--map-<LANG> can also be used for removing a langmap entry.:

$ ./ctags --langdef=FOO --map-FOO=+.ABC \
          --langdef=BAR --map-BAR=+.ABC \
          --map-FOO=-.ABC --list-maps | grep '\*.ABC$'
BAR      *.ABC

$ ./ctags --langdef=FOO --map-FOO=+.ABC \
          --langdef=BAR --map-BAR=+.ABC \
          --map-BAR=-.ABC --list-maps | grep '\*.ABC$'
FOO      *.ABC

$./ctags --langdef=FOO --map-FOO=+.ABC \
         --langdef=BAR --map-BAR=+.ABC \
         --map-BAR=-.ABC --map-FOO=-.ABC  --list-maps | grep '\*.ABC$'

--langmap provides a way to manipulate the langmap in a spec-centric manner and --map-<LANG> provides a way to manipulate the langmap in a parser-centric manner.

See also Language Selection and Mapping Options in ctags(1).

Long names in kinds, fields, and extra options

A letter is used for specifying a kind, a field, or an extra entry. In Universal Ctags a name can also be used.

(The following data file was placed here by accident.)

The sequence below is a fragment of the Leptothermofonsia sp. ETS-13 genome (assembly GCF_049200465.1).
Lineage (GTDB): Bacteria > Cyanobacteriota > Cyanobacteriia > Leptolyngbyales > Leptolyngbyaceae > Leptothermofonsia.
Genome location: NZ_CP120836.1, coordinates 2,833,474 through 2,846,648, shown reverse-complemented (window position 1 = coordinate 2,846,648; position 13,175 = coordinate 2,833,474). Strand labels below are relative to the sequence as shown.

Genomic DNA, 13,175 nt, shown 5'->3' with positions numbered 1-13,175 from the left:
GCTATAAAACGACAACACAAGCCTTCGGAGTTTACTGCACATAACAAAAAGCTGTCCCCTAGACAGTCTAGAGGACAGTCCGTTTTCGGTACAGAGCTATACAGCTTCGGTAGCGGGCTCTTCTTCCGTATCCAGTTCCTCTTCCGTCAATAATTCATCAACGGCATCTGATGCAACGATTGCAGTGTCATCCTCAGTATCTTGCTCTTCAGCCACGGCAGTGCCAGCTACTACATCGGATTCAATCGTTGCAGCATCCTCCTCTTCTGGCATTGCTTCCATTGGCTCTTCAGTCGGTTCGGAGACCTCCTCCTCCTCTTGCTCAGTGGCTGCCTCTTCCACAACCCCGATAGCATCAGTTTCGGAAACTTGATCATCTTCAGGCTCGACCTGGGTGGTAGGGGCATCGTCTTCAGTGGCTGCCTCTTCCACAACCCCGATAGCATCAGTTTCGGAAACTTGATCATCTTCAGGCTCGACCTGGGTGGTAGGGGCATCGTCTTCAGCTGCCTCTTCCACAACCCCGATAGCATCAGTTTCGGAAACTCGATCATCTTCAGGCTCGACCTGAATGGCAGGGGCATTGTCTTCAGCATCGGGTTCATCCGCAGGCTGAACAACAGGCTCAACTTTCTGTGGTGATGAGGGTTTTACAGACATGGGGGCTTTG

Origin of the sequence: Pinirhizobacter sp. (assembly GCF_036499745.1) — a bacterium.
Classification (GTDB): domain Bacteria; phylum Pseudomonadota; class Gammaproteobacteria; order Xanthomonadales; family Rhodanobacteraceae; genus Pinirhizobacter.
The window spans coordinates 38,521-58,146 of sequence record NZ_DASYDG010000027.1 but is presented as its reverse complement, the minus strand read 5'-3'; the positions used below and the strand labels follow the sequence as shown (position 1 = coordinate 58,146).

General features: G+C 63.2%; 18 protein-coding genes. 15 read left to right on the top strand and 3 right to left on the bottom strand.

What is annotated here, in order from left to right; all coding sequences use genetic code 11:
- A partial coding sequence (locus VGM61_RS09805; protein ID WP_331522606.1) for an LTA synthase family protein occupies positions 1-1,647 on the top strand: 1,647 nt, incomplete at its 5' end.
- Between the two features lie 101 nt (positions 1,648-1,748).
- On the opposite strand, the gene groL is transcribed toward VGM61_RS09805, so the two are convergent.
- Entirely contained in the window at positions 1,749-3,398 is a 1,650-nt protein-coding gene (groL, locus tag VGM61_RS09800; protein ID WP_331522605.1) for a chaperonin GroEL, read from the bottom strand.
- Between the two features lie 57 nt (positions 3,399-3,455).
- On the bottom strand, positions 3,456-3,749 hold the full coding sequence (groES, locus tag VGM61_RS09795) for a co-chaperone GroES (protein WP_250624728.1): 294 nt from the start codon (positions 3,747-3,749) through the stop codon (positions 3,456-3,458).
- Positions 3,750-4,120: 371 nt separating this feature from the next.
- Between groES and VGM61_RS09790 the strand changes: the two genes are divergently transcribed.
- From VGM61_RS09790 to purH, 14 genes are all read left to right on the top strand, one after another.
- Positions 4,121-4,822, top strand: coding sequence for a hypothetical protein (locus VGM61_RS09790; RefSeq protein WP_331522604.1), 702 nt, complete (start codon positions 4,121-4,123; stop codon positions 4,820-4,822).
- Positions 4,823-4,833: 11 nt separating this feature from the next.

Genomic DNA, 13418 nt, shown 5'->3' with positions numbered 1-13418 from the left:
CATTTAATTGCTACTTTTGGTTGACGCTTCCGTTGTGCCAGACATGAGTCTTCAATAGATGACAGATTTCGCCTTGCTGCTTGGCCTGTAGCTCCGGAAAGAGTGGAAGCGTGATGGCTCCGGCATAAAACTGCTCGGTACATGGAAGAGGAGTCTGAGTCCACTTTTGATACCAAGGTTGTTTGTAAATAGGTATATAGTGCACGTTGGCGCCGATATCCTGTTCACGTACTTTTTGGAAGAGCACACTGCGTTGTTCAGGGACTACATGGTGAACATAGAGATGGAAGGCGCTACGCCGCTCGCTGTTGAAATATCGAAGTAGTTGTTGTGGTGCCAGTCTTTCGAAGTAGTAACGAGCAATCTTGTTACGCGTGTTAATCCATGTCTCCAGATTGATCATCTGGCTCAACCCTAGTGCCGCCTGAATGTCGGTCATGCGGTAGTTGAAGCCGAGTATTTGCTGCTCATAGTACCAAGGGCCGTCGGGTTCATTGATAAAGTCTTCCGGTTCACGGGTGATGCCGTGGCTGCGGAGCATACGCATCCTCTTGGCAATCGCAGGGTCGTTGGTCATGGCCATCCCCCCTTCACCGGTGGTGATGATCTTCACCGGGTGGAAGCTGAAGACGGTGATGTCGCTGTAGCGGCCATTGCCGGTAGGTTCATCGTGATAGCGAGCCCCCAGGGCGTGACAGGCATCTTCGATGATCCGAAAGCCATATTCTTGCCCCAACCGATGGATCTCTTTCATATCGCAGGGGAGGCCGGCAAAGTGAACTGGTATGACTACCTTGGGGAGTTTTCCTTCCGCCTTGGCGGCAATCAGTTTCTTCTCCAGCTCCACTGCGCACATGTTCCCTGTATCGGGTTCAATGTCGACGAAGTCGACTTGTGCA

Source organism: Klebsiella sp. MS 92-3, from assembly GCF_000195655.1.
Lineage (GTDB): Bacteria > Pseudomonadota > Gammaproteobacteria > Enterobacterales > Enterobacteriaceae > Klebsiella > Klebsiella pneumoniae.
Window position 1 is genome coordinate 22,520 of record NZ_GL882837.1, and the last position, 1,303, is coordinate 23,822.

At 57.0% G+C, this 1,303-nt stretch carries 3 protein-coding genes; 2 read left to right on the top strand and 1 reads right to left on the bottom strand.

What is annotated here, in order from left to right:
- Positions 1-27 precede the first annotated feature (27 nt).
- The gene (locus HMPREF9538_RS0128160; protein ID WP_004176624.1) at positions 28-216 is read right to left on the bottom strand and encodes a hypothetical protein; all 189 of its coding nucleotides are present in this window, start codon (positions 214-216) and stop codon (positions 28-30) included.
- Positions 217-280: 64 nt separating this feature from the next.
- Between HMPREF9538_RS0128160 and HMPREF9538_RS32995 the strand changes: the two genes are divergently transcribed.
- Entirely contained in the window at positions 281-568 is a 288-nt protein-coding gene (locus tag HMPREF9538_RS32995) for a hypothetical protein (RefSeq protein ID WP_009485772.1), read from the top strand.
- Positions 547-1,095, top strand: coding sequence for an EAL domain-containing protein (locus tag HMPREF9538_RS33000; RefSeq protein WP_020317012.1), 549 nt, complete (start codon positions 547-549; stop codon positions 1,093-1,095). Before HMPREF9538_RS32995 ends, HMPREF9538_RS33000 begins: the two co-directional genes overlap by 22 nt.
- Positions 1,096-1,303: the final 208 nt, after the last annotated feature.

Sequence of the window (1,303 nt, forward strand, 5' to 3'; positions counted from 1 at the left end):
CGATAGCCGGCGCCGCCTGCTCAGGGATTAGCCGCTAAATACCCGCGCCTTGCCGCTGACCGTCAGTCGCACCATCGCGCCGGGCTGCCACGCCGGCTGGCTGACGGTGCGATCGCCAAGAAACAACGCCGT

Surround the name with braces ({ and }) in values assigned to the options, --kind-<LANG>=, --fields=, or --extras=.

$ ./ctags --kinds-C=+L-d ...

This command line uses the letters, L for enabling the label kind and d for disabling the macro kind of C. The command line can be rewritten with the associated names.

$ ./ctags --kinds-C='+{label}-{macro}' ...

The quotes are needed because braces are interpreted as meta characters by the shell.

The available names can be listed with --list-kinds-full, --list-fields, or --list-extras.

See also Tags File Contents Options in ctags(1).

Wildcard in options

For the purpose of gathering as much as information as possible from source code the “wildcard”(*) option value has been introduced.

Enables all extra tags.
Enables all available fields.
Enables all available kinds for LANG.
Enables all available kinds for all available language parsers.

See also Tags File Contents Options in ctags(1).